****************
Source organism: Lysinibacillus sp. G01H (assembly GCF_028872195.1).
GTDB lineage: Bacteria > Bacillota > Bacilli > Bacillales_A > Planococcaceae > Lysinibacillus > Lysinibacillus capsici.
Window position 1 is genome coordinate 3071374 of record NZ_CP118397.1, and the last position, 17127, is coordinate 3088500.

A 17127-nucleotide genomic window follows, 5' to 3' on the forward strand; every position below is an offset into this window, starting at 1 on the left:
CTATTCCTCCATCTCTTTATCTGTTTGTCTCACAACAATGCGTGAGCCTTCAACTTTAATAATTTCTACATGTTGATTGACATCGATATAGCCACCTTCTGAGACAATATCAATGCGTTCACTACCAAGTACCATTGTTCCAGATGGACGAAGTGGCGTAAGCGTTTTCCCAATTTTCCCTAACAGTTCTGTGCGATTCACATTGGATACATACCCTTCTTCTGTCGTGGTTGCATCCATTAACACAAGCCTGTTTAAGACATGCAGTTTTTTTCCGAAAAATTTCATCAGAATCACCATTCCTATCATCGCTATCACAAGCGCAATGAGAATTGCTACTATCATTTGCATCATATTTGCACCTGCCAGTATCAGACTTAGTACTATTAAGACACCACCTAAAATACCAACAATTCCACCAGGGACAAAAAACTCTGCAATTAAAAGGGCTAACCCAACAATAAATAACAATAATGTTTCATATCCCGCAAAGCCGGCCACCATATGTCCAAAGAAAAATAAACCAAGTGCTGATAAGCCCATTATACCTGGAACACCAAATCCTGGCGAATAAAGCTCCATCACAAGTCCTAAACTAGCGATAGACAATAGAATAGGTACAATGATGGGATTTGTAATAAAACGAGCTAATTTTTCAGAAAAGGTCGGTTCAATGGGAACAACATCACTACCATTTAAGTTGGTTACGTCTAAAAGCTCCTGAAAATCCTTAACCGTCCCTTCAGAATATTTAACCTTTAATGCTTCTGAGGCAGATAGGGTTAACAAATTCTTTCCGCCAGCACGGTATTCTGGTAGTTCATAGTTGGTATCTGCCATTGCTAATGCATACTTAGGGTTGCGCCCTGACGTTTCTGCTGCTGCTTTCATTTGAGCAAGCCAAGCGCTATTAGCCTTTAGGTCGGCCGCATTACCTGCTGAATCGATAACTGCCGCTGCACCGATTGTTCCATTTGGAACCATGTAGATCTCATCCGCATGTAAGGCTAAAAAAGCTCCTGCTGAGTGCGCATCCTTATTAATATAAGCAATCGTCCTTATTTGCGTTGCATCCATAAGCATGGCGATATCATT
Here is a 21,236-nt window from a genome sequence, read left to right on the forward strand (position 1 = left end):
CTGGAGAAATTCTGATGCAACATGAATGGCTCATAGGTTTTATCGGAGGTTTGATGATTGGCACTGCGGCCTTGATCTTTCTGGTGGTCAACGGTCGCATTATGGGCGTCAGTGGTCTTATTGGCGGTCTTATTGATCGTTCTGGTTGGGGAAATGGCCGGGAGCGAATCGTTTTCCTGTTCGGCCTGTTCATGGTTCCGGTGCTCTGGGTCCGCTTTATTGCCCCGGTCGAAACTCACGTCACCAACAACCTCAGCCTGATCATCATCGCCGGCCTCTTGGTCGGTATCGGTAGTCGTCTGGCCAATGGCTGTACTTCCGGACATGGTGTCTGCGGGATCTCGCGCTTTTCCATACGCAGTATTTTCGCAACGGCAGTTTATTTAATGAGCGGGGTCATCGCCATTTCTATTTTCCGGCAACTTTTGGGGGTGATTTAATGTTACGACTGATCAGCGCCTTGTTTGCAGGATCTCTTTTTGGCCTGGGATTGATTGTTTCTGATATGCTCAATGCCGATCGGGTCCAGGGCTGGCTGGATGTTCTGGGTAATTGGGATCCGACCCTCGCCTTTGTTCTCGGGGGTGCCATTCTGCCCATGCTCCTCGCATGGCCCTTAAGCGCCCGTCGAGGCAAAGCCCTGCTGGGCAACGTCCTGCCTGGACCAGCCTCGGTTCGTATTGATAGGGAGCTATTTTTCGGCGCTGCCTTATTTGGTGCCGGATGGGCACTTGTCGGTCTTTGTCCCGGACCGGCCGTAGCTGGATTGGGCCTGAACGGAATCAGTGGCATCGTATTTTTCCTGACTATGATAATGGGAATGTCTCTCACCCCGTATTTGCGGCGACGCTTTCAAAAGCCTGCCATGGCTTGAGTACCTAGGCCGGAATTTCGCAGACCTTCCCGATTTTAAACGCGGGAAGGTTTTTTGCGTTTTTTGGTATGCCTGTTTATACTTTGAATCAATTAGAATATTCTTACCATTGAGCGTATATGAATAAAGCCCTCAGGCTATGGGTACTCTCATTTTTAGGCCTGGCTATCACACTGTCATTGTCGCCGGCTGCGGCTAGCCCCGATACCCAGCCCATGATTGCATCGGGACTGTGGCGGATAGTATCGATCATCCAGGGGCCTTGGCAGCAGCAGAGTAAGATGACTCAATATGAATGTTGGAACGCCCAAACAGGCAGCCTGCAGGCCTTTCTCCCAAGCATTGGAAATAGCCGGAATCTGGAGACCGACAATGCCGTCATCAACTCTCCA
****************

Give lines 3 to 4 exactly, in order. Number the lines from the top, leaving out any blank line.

Window position 1 is genome coordinate 3071374 of record NZ_CP118397.1, and the last position, 17127, is coordinate 3088500.

A 17127-nucleotide genomic window follows, 5' to 3' on the forward strand; every position below is an offset into this window, starting at 1 on the left: